Policies, processes, procedures--what is the difference?

At $Company we distinguish between three levels of standard-setting:

  1. Policies are high-level, often company-wide principles or “ground rules”. Policies are essentially choices the company makes.
  2. Processes are mid-level, cross-functional descriptions of how $Company delivers a certain end result. Processes implement policies. They are essentially traffic regulations on which department plays which role for which deliverable.
  3. Procedures are lower-level, step-by-step instructions on how someone accomplishes a certain task. Procedures implement processes. They are essentially checklists to ensure that the result of a unit of work matches the expectations of the next person in line.


Examples are the company values, which department does what, which customer segments we focus on and which we don’t.

But also whether it is acceptable to work from a different location, when bonuses are paid etc.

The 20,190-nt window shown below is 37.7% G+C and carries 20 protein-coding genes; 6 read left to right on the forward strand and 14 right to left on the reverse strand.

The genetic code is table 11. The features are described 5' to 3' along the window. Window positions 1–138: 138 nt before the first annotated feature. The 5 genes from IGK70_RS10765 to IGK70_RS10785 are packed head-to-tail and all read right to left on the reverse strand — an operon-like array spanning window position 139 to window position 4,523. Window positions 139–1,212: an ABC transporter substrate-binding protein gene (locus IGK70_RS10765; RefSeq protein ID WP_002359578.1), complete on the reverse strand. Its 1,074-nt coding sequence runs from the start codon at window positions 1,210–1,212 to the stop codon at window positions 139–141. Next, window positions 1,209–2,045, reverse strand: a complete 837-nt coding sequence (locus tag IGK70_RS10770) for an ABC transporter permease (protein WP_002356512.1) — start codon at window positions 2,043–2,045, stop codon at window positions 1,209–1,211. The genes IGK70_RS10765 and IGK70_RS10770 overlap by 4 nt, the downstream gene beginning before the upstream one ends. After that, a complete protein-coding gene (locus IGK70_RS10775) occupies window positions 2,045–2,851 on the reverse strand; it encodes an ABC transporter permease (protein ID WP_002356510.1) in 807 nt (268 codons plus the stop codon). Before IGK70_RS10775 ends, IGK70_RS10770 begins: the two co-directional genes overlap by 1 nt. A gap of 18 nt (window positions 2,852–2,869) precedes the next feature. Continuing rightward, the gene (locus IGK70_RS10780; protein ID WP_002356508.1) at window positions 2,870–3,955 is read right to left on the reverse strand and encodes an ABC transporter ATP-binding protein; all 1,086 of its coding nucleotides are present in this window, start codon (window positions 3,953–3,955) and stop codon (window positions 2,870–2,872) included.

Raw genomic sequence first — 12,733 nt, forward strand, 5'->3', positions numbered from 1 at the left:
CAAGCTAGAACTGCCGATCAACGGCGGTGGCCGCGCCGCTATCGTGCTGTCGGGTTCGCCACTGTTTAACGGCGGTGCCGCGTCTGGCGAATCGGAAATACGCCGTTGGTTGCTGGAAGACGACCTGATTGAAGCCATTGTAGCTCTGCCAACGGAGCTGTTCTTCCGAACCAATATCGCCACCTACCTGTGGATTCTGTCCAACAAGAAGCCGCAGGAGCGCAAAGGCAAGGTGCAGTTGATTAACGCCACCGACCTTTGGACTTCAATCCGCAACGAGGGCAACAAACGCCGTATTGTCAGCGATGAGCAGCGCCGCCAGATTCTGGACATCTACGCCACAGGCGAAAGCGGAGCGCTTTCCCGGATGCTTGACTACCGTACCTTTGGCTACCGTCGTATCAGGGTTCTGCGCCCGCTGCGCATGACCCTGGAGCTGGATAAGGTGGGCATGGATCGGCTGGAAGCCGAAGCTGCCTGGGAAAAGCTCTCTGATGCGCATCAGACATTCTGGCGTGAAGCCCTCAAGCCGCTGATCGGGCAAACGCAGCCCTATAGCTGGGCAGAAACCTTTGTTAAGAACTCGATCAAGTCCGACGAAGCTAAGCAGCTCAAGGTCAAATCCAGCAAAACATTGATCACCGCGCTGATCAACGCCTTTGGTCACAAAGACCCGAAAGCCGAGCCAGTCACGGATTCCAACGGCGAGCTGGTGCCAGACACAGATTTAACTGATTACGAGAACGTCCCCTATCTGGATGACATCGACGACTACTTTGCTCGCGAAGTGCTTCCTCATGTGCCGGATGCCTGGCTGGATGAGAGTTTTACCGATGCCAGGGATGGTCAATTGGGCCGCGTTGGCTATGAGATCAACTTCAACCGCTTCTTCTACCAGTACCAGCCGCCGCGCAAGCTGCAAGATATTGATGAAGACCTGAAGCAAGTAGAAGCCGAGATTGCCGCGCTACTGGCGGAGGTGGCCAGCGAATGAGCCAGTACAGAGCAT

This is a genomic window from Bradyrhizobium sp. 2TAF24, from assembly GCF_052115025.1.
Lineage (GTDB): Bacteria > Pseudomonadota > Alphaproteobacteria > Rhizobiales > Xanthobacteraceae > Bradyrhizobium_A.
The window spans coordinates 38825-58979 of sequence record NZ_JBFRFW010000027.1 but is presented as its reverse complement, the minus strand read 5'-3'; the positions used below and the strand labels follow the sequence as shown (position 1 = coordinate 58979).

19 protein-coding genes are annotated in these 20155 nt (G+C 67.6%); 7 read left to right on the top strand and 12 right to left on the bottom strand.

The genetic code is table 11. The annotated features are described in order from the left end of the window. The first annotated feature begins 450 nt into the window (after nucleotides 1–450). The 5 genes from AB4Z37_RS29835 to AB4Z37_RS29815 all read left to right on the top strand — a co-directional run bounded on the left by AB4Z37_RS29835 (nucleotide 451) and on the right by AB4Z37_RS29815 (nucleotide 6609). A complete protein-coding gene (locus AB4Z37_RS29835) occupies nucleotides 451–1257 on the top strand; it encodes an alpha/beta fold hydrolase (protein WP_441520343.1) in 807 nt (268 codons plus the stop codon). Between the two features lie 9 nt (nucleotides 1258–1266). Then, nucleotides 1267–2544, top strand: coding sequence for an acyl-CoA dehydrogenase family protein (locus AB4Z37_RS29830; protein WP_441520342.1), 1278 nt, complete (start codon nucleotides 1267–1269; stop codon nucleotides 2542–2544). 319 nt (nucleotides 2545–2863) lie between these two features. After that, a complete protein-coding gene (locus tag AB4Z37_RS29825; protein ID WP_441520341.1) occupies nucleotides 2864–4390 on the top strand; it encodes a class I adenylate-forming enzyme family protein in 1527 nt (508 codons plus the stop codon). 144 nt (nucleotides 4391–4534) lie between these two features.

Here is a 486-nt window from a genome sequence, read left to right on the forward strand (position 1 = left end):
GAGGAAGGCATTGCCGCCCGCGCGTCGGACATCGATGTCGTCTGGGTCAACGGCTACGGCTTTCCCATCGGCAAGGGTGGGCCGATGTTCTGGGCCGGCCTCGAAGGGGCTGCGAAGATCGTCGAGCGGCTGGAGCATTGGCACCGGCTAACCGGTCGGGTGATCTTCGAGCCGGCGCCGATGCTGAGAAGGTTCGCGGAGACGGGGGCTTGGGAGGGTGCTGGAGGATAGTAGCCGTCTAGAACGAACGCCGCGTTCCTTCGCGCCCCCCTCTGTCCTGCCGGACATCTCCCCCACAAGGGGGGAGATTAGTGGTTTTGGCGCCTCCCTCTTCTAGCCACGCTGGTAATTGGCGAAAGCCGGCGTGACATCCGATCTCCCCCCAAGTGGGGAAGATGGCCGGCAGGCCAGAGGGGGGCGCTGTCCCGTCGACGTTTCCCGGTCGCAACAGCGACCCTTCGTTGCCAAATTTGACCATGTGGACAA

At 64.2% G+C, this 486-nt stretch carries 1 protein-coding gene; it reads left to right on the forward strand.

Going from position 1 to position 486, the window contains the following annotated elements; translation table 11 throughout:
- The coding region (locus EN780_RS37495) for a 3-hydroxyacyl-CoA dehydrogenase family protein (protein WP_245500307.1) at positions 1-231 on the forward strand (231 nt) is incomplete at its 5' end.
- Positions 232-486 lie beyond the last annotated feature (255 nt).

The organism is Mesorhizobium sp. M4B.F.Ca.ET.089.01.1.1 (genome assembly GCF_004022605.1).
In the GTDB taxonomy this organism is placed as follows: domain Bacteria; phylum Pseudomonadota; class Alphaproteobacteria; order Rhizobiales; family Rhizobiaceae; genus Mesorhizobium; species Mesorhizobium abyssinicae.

Policies are often contingent in nature, which means that there is no absolute “right” or “wrong” decision to take. Eg one company could choose a value of “success at all cost” whereas another company could choose a value of “always be considerate”, and both could be successful. But people moving from one company to the other would have to adapt their behavior to fit in.


This is a placeholder for now.


This is a placeholder for now.

New content

This page is updated regularly. Please check the Midstage Manual for new content for this page.

Page last updated Mon, 23 Aug 2021 12:37:00 +0000